Well, I didn’t want to have to make this decision, and I know that all of you smart people will think I’m making a mistake, but I’ve decided for the time being to stop making pre-tax investments into the 401(k)-like thing that my company operates.
Over the last year I’ve directed $1,879.18 out of my paycheck into that IRA, and as of yesterday the account was worth $2,181.61, which is an increase of $302.43. That’s an overall return of just over 16%, which is well outperforming the Dow Jones and the S&P 500.
Unfortunately, I’ve still got this credit card debt hovering between $5,000 and $6,000, and the finance charges are easily outstripping any benefit from investing in the IRA. I feel like I’ve made a terrible mistake by taking the advice of the CPA I consulted, and that I could be feeling a lot better about my future right now had I not started investing.
This decision was made easier for me when I remembered that the main benefit of contributing to the IRA was that my employer was also contributing free money in my name, and that they stopped last year around the same time all of our salaries got a 10% reduction. What’s more, this particular investment comes with a front-loaded 5.75% transaction fee. When my employer was contributing, this fee was annoying but not enough of a deterrent. Now, if I felt like I should be contributing any pre-tax money, I could find a better option just about anywhere that didn’t charge me that much.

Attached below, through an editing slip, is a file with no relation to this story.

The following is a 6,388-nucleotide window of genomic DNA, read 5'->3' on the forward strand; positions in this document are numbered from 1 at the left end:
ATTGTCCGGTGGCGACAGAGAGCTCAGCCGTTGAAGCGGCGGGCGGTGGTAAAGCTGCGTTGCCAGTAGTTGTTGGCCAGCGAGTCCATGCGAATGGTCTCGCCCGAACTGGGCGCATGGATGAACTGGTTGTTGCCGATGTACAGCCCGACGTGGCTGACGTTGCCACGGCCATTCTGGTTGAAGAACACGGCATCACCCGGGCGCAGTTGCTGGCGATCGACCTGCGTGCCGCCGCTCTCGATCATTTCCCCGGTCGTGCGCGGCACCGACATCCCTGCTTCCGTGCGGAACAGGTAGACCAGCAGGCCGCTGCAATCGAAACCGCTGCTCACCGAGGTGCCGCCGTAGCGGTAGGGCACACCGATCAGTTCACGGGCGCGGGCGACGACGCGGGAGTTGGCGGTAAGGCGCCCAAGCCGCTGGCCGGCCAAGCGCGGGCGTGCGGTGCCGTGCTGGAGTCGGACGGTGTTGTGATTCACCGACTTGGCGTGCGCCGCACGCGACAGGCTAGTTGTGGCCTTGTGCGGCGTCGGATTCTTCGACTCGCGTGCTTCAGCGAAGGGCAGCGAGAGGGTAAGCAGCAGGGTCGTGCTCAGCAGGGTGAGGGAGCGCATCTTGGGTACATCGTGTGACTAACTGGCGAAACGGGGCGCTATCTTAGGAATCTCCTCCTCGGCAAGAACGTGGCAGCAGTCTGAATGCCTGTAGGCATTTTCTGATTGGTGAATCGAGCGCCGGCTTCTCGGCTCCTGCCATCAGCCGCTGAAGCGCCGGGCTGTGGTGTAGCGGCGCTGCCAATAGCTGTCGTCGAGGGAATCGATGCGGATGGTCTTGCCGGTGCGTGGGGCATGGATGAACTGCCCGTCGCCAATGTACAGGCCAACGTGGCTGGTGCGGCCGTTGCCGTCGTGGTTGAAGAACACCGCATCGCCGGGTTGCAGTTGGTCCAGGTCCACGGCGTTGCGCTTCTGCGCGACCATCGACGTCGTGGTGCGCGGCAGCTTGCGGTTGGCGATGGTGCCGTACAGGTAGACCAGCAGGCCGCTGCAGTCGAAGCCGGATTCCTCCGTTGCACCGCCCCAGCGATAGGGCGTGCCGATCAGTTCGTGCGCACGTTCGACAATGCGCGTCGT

So, I’ve stopped. And now I can pay off my credit card at a rate of $1,000 per pay period instead of $900. Of course, I’m still using this card for daily purchases, so it won’t be paid off in three months, but I have managed to start making lunch instead of buying it every day. If it weren’t for the ever-present vet appointments, car maintenance ($518 for new tires), out-of-the-blue-surprise dermatologist bills ($178 for stuff I thought was already paid for a year ago, because we have the best health insurance in the world), and of course the dentist (nearly $800 so far), I’m sure that debt would seem a lot more manageable.
I’ll probably have to stop making dentist appointments, too.
Published or updated January 18, 2010.